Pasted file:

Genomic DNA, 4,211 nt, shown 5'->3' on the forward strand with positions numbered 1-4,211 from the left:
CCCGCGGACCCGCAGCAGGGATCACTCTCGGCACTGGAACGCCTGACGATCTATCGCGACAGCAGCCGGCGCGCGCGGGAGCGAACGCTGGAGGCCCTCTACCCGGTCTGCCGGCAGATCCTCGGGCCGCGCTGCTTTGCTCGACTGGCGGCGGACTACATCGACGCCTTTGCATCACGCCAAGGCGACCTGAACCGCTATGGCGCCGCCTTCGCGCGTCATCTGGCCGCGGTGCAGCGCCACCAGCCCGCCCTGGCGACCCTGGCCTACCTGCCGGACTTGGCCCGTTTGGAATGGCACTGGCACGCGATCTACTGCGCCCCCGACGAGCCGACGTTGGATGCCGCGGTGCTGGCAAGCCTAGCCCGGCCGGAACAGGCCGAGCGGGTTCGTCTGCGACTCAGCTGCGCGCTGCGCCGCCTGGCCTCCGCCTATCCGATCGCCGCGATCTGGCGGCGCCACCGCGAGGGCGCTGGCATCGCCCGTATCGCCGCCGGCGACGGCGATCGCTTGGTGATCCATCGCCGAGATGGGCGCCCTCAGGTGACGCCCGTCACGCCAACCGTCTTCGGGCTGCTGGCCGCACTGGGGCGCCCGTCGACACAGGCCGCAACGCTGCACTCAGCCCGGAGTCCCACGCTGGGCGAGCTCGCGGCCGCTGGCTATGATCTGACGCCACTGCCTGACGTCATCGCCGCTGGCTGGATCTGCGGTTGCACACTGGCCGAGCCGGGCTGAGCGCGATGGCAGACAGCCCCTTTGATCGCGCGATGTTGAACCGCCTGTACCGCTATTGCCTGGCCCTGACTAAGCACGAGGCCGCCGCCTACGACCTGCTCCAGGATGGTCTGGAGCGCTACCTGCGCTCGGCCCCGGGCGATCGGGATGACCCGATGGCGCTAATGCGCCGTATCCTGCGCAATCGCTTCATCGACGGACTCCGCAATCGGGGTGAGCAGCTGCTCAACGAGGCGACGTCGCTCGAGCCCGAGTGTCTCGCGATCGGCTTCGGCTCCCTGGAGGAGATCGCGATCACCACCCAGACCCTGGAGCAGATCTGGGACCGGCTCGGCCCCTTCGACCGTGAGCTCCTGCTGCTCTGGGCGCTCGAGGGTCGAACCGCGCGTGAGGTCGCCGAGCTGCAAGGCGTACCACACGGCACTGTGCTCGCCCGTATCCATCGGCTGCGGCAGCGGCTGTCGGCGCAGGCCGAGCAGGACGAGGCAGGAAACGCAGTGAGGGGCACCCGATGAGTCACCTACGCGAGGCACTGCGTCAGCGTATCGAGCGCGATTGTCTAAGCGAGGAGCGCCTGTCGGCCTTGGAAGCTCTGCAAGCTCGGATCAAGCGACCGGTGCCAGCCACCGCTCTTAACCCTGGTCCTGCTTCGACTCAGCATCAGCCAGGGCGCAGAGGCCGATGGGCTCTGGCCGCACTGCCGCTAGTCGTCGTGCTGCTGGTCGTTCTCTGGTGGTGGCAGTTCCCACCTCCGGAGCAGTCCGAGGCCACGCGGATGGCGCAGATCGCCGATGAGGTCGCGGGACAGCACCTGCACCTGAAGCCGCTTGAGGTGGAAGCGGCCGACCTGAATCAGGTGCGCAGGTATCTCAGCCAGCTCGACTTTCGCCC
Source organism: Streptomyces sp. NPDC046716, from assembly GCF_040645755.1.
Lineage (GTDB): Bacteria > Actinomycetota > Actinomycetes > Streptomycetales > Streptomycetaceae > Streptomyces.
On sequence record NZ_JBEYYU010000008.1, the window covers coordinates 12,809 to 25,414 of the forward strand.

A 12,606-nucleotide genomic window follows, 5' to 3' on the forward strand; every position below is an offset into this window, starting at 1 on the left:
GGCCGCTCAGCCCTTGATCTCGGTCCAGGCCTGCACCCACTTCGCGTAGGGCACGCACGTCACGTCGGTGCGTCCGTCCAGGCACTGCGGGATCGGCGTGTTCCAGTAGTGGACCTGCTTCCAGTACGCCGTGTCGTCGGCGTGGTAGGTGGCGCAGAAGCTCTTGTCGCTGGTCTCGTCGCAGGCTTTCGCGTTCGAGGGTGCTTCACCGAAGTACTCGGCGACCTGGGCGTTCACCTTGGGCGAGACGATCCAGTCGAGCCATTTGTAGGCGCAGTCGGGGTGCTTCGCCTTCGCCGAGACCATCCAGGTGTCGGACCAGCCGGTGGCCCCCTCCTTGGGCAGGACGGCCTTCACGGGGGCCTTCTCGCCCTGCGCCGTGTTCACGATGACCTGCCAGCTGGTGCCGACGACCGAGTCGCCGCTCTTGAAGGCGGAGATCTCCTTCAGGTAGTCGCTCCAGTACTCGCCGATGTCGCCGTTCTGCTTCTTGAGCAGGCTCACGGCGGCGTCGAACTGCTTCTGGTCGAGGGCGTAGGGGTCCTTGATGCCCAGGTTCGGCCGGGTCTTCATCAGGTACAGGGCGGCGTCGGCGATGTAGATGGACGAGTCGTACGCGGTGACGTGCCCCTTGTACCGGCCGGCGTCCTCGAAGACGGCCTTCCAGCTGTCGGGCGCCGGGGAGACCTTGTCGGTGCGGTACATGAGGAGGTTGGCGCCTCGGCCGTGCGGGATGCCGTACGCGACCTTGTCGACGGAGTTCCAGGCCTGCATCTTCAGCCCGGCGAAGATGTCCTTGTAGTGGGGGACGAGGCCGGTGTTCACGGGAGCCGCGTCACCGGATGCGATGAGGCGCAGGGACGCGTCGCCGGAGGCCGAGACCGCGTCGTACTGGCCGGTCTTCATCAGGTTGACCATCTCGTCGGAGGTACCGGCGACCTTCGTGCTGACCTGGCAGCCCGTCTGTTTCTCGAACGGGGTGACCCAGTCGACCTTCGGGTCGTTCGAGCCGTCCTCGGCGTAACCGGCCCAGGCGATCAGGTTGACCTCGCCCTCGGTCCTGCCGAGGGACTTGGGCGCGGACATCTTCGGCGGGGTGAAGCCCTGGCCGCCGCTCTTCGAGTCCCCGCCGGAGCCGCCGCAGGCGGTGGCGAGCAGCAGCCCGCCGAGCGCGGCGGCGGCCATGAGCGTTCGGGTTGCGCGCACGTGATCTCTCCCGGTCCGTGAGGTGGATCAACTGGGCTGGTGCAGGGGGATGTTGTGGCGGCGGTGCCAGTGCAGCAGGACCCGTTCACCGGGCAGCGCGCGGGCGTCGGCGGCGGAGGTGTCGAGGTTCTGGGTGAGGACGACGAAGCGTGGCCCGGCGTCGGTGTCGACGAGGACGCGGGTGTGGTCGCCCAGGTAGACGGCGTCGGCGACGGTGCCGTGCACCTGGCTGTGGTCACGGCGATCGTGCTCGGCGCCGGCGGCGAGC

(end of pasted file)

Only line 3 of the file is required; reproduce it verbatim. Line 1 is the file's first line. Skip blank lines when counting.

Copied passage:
Source organism: Streptomyces sp. NPDC046716, from assembly GCF_040645755.1.